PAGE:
Images of Ambivalence: Fashion/Art, Photography/Painting - by Rebecca Lossin

If one is to see the world in a grain  of sand, one must first see the sand‚ and understand how patinas are variously made, by additions sometimes, or by subtractions, while being similarly shaped. --William H. Gass


The works of Marilyn Minter, on display from November 12th to December 20th at Salon 94, force the spectator to adopt two distinct poses.   Their size, combined with the extremely large scale of the subject, necessitates a movement away from the image.  The photo-realistic style of the enamel images invites you closer.  You are compelled to perform a myopic examination of each piece in order to determine whether it is photograph or painting.  Yet you remain haunted by the propriety of the first stance despite the analytical necessity of the second; they are meant to be seen from a distance; these are billboards before they are paintings.  It is only from a distance that you can tell what is being represented.

But of course they are paintings before they are billboards and it is only by getting your face as close to the glass as the gallery assistant will allow, that you can tell by what means the subject is represented.

While the subjects themselves are straight off the runway (high heeled shoes, well manicured feet, theatrically make-uped eye)  and the palette indistinguishable from most ads in Vogue (saturated colors and glossy finishes exacerbated by particular and dramatic lighting),  Minter's large scale images of high-heeled feet and sparkle caked eyelashes mimic and even surpass the fetishism inherent in our popular vision of bodies- and in all their brightly lit glamour, indicate a set of relationships between object and spectator that are essential to a critique of both fashion and art (or perhaps a deflation of their conflation).  In this movement towards and away, of attraction and repulsion we are able to glimpse the complexities of our relationship with images in general and fashion iconography in particular.

That IS Kate Moss's body.  That photograph is airbrushed.  She's too skinny.  I am going on a diet.


This is the stated purpose of Minter's work.  "I'm not making a critique.  It's more about our love hate relationship to this ideal, and how the pleasure we feel as a viewer is ultimately about constant failure."   If not offering a criticism of her own she is providing the tools to begin one and a point of departure.   Minter states that her art is "in the moment when everything goes wrong. It's when the model sweats.  There's lipstick on the teeth and the makeup's running."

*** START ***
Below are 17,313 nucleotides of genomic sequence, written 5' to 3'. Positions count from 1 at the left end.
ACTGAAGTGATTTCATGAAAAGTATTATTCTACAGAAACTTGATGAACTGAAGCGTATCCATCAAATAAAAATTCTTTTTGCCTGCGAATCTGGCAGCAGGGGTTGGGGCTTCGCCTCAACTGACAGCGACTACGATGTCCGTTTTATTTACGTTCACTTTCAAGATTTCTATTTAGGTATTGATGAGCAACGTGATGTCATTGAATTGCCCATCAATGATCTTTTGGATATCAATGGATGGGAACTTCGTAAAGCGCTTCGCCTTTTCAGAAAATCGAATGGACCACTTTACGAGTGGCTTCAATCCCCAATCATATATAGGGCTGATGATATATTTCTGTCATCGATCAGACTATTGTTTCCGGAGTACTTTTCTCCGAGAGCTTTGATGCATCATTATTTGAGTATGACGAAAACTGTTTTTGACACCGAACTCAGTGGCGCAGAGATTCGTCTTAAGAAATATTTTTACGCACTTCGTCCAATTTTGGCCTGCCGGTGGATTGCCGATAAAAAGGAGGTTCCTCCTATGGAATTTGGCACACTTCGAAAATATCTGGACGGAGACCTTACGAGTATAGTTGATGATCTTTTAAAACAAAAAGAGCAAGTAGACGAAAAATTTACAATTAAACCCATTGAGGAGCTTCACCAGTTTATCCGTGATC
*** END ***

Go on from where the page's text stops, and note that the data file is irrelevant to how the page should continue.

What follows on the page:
Just as skipping records recall to our conscious minds the apparatus by which music is produced, Minter's work underscores the construction of the illusion by emphasizing its flaws and weak points.  By drawing attention to the moments during which the illusion both disappears and makes itself overly apparent, she may not be offering any sort of positive critique but she is identifying a point at which it could feasibly begin by exposing the phantasmagoria of fashion and fetish as anything but seamless.  We can call it an appearing act.

Just clip one tiny thread and ....

At the same time that these images are documents of momentary unraveling, they are also images of intersection and accumulation; accumulation of enamel on metal, photography on painting, painting on photography, photography on culture, culture on painting on photography on meaning on bodies on canvas on culture‚ ad infinitum.

This is also an accumulation of anxiety and ambivalence; the lubricious surface of the enamel is really no less bright and oily than the prints and the jewel covered heels in mud speak to a number of fetishes that create a simultaneous sense of revulsion and desire and so we move towards the large images of glitter caked eyeballs and potentially broken ankles and then away again- disturbed by an uneasy proximity and our inability to make sense of the image at such close quarters.

Andy Warhol prophesized that eventually all malls will be museums and all museums great shopping malls.  Minter suggests that this prediction has been realized and invites us to think about exactly what such a reversal means.